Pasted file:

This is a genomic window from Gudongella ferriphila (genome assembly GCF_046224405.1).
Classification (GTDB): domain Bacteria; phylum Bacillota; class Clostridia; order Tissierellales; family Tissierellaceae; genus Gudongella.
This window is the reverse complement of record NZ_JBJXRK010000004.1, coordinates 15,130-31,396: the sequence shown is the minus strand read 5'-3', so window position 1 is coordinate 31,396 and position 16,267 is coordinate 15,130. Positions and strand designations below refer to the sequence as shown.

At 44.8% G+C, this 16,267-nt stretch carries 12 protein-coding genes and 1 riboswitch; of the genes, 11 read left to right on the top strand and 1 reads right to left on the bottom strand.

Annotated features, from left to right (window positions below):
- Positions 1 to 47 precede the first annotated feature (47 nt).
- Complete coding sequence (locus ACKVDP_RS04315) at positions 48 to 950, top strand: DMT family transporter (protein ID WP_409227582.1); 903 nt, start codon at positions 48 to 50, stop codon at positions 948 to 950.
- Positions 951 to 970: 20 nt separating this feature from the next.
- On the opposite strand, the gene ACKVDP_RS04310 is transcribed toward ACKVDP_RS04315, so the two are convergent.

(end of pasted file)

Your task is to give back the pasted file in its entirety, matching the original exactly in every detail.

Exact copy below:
This is a genomic window from Gudongella ferriphila (genome assembly GCF_046224405.1).
Classification (GTDB): domain Bacteria; phylum Bacillota; class Clostridia; order Tissierellales; family Tissierellaceae; genus Gudongella.
This window is the reverse complement of record NZ_JBJXRK010000004.1, coordinates 15,130-31,396: the sequence shown is the minus strand read 5'-3', so window position 1 is coordinate 31,396 and position 16,267 is coordinate 15,130. Positions and strand designations below refer to the sequence as shown.

At 44.8% G+C, this 16,267-nt stretch carries 12 protein-coding genes and 1 riboswitch; of the genes, 11 read left to right on the top strand and 1 reads right to left on the bottom strand.

Annotated features, from left to right (window positions below):
- Positions 1 to 47 precede the first annotated feature (47 nt).
- Complete coding sequence (locus ACKVDP_RS04315) at positions 48 to 950, top strand: DMT family transporter (protein ID WP_409227582.1); 903 nt, start codon at positions 48 to 50, stop codon at positions 948 to 950.
- Positions 951 to 970: 20 nt separating this feature from the next.
- On the opposite strand, the gene ACKVDP_RS04310 is transcribed toward ACKVDP_RS04315, so the two are convergent.